Inertial Sensors, MEMS IMU, AHRS Systems, Vertical Reference Units & GNSS-INS for Unmanned Systems

LORD Announces New Inertial Sensors for Unmanned Vehicles

By Mike Ball / 07 Feb 2017
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LORD 3DM-GX5 inertial sensors

LORD Sensing MicroStrain has announced that it has expanded its portfolio of sensors for unmanned and autonomous vehicles for air, land, and sea with the introduction of the 3DM-GX5 family of inertial sensors.

“We have a large portfolio that shares the same software and protocol, allowing customers to move up and down the product line where they need varying levels of precision with MEMS Inertial Sensors or GNSS,” says Andy Winzenz, Commercial Director, LORD Sensing. “Customers can stay within the LORD family and dial into their needs. LORD continues to develop its family of products using the same backbone and backwards compatibility of previous generations.”

The latest generation of LORD’s inertial sensor is an excellent match for measuring attitude (pitch, roll and yaw), position (latitude and longitude), and velocity in a variety of applications including antenna pointing, platform stabilization, flight tracking, navigation and regime monitoring. The GX5-45 GNSS/INS allows a greater degree of precision by moving through terrain in 3D with a GNSS-aided navigation system when a GPS signal alone is not accurate enough.

Key upgrades from the GX4 line include improved performance through in-situ heading calibration. Automatic magnetometer calibration and anomaly rejection eliminate the need for field calibration. The sensor is fully calibrated, temperature-compensated, and mathematically-aligned to an orthogonal coordinate system for highly accurate outputs.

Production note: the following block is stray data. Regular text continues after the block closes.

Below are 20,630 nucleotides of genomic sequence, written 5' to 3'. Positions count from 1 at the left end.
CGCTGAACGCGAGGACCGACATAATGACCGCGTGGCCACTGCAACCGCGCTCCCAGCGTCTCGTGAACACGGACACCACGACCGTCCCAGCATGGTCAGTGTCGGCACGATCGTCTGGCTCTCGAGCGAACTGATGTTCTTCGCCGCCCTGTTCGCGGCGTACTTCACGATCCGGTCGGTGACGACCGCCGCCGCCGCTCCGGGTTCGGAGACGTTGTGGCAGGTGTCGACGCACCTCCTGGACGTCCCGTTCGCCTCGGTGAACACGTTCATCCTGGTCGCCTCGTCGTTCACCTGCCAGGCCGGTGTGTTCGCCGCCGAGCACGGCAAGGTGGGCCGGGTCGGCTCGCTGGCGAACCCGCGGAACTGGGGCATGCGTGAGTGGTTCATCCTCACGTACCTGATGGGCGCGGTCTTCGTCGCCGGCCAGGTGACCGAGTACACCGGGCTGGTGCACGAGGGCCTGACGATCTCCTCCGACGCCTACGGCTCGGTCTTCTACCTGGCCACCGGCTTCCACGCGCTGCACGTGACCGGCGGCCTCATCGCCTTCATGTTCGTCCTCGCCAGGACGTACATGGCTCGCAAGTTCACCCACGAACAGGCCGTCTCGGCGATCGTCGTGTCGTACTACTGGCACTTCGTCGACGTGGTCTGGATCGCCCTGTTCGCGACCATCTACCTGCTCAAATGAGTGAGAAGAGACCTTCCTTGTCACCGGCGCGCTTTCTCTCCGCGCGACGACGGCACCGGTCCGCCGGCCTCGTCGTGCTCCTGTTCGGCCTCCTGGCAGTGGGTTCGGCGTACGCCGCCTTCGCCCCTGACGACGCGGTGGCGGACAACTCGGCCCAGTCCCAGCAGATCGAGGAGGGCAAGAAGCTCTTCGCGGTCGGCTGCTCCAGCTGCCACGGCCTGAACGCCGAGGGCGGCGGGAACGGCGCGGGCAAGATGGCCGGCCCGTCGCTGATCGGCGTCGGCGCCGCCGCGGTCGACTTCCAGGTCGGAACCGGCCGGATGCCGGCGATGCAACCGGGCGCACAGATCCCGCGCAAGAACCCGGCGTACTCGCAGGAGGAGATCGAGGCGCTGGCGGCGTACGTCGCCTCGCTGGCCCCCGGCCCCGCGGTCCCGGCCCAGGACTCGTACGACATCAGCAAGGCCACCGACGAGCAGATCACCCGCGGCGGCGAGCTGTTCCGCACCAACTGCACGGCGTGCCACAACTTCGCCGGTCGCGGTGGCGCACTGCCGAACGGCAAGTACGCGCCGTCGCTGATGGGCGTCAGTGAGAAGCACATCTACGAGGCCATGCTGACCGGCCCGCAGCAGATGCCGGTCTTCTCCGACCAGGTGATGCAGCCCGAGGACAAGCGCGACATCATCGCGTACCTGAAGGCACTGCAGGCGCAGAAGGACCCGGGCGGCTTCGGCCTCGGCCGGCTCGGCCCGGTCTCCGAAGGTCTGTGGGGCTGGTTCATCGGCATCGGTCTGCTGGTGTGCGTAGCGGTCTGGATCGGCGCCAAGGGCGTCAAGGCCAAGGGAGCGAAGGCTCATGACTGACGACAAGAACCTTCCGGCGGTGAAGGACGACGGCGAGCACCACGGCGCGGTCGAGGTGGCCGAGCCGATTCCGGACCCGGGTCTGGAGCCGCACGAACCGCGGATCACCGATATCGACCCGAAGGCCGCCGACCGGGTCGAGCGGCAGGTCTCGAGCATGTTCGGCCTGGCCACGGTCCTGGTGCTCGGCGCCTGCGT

“Our inertial sensor provides automatic compensation for noise and drift, allowing a greater degree of precision,” says Winzenz. “And our innovative MIP communications protocol enables easy data acquisition and evaluation with higher reliability.”

The GX5-45 features extremely stable and low-noise gyros, a new accelerometer with noise densities as low as 25μg/√Hz, a multi-constellation GNSS receiver, and M7 and M4 dual Cortex processors running a new Auto-Adaptive Extended Kalman Filter. The Kalman Filter has been proven to provide outstanding attitude accuracy, with almost negligible roll error during turns and other sudden course shifts.

“The GX5’s footprint is the same as its predecessor at approximately 44 mm x 36 mm x 11 mm. and it weighs less than 20 grams,” says Winzenz. “That makes it the smallest, lightest, and highest-performing inertial sensor in its class, which allows the payload to be used for more important things such as increased fuel range, heavier camera for better images, and faster servos for antenna pointing. Every gram you can shave off a sensor, you can add in payload.”

The sensor is easily integrated into customer systems, allowing users to quickly drop it into their existing application. It shares the same miniature footprint and API as LORD’s earlier inertial line and has the same mounting, connector and software as well as its high reliability.

“Every GX5 is fully calibrated and temperature compensated by our proprietary third generation robotic calibration equipment,” says Winzenz. “We have optimized these sensors for real-world conditions to maintain reliability and withstand high variations in temperature and shock.”

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Posted by Mike Ball Mike Ball is our resident technical editor here at Unmanned Systems Technology. Combining his passion for teaching, advanced engineering and all things unmanned, Mike keeps a watchful eye over everything related to the unmanned technical sector. With over 10 years’ experience in the unmanned field and a degree in engineering, Mike’s been heading up our technical team here for the last 8 years. Connect & Contact